government, war, independence, militia
In the revolutionary year of 1848, governments throughout Europe were being overthrown by popular risings demanding liberty and representationD. enmarkf aced a doublec risis. In Copenhagen,m ass meetings calledfo r an end to absolutisma nd a written constitution coveringb oth Denmark and Schleswig, the half-Danish, half-German duchy on the southern border.I n Schleswigi tself and neighboringH olstein,b oth ruled by Denmark since the middle ages, the German element demanded self-government and closert ies to Germany. By April of 1848, these irreconcilabled emands led to war, and Prussian troops crossed the border to aid the SchleswigHolsteiners. The war pitched Denmark, with some slight assistance from Sweden and Norway, against a Germany torn simultaneously by numerous internal revolutions. The Three Years War lasted until 1850, when intervention by the great powers forced German withdrawal and left Denmark free to crush the Schleswig-Holstein opposition at Isted. In 1864, a second war brokeo ut in Schleswig-Holsteina, nd this time, Prussian militaryf orce under ChancellorO tto von Bismarckt oret he duchiesa wayf rom Denmark. The Danes of northern Schleswig lived under Prussian rule for half a century. Following a plebiscite in 1920, after the end of World War I, the Danish- speaking northern part of Schleswig was restored to Denmark and became known as Senderjylland ("South Jutland"). Earlier, this region had been called Nordslesvig ("North Schleswig"). The article begins with the outbreako f war in 1848,w hen citizen-soldierso f Denmark's nationalm ilitia were being called to arms throughout the kingdom.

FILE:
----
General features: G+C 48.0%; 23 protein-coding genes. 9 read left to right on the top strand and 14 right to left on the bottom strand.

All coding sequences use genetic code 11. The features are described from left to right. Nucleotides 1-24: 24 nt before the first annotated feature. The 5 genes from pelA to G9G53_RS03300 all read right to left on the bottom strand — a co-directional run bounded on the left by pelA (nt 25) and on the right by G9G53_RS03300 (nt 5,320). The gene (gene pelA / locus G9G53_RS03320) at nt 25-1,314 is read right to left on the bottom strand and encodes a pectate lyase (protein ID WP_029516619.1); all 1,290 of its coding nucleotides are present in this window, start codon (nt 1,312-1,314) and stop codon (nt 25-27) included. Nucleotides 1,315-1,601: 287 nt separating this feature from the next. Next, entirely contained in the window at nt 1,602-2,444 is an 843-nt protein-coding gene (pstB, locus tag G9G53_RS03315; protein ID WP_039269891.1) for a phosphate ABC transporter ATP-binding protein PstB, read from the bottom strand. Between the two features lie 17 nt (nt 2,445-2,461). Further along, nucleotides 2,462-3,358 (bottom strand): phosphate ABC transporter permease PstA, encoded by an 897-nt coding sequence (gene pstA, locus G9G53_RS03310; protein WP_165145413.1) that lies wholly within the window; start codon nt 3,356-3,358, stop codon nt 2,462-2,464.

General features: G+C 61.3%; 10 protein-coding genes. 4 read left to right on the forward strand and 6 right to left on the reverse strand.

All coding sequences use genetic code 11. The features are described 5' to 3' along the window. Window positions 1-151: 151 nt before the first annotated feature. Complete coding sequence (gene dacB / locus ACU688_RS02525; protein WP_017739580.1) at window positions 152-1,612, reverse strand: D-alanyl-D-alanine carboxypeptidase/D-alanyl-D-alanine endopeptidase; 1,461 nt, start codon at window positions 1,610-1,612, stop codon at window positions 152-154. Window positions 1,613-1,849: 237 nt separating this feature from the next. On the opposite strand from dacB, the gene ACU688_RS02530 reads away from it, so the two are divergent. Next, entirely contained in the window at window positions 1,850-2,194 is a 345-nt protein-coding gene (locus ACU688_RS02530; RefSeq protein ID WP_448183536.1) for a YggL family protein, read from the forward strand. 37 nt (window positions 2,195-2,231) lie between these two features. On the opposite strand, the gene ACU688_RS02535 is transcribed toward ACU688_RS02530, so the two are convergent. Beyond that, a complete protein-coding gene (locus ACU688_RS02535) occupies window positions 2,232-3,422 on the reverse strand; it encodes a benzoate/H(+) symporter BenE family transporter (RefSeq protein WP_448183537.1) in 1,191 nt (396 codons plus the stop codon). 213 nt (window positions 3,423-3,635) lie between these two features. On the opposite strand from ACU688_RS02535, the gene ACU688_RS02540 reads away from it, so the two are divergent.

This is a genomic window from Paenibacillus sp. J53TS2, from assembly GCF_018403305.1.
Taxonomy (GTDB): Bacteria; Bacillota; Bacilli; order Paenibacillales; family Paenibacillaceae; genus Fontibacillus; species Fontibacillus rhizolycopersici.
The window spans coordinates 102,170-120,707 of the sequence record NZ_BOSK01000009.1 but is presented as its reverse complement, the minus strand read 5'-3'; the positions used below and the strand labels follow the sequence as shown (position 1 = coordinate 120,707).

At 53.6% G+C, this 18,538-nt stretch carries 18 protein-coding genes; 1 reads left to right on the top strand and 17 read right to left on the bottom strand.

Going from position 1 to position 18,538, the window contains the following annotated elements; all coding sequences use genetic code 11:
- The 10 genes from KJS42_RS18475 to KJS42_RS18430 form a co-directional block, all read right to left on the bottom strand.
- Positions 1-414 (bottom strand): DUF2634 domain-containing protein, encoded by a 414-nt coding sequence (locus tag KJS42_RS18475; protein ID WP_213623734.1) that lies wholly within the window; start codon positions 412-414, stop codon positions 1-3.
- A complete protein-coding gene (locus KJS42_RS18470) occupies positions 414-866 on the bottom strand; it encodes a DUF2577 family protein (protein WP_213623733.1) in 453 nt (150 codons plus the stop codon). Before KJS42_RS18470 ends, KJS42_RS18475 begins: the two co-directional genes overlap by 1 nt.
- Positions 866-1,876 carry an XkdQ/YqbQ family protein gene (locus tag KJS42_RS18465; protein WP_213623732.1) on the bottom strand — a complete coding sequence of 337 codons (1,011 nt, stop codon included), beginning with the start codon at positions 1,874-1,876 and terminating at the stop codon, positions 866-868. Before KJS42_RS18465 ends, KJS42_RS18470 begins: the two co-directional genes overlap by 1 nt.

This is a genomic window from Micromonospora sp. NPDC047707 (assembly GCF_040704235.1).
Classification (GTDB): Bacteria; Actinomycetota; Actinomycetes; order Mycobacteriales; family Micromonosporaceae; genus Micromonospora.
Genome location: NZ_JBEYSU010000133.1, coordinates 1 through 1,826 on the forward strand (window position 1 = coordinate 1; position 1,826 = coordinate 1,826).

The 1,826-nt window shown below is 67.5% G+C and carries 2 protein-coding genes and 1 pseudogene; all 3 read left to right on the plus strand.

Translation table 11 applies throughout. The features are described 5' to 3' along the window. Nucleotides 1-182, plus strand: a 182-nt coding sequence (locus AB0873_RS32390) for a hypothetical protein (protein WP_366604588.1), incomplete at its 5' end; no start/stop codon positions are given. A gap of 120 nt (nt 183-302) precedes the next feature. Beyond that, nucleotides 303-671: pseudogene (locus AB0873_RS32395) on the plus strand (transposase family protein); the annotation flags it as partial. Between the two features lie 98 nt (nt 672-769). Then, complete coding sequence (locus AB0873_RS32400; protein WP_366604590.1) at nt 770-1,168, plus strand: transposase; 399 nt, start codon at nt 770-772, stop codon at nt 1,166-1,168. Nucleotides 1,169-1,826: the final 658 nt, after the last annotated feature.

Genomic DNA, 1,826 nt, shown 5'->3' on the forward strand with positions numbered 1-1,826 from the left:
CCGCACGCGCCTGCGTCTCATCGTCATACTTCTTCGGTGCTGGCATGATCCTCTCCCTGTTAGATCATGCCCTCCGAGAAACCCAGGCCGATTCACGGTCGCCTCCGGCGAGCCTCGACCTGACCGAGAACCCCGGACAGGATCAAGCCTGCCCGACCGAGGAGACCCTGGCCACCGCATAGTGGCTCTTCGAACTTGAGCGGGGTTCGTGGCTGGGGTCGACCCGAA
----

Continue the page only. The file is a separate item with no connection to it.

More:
Nerland, Finn V.
"A Danish Soldiers' Song in America,"
The Bridge: Vol. 22:
1, Article 6.
Available at: https://scholarsarchive.byu.edu/thebridge/vol22/iss1/6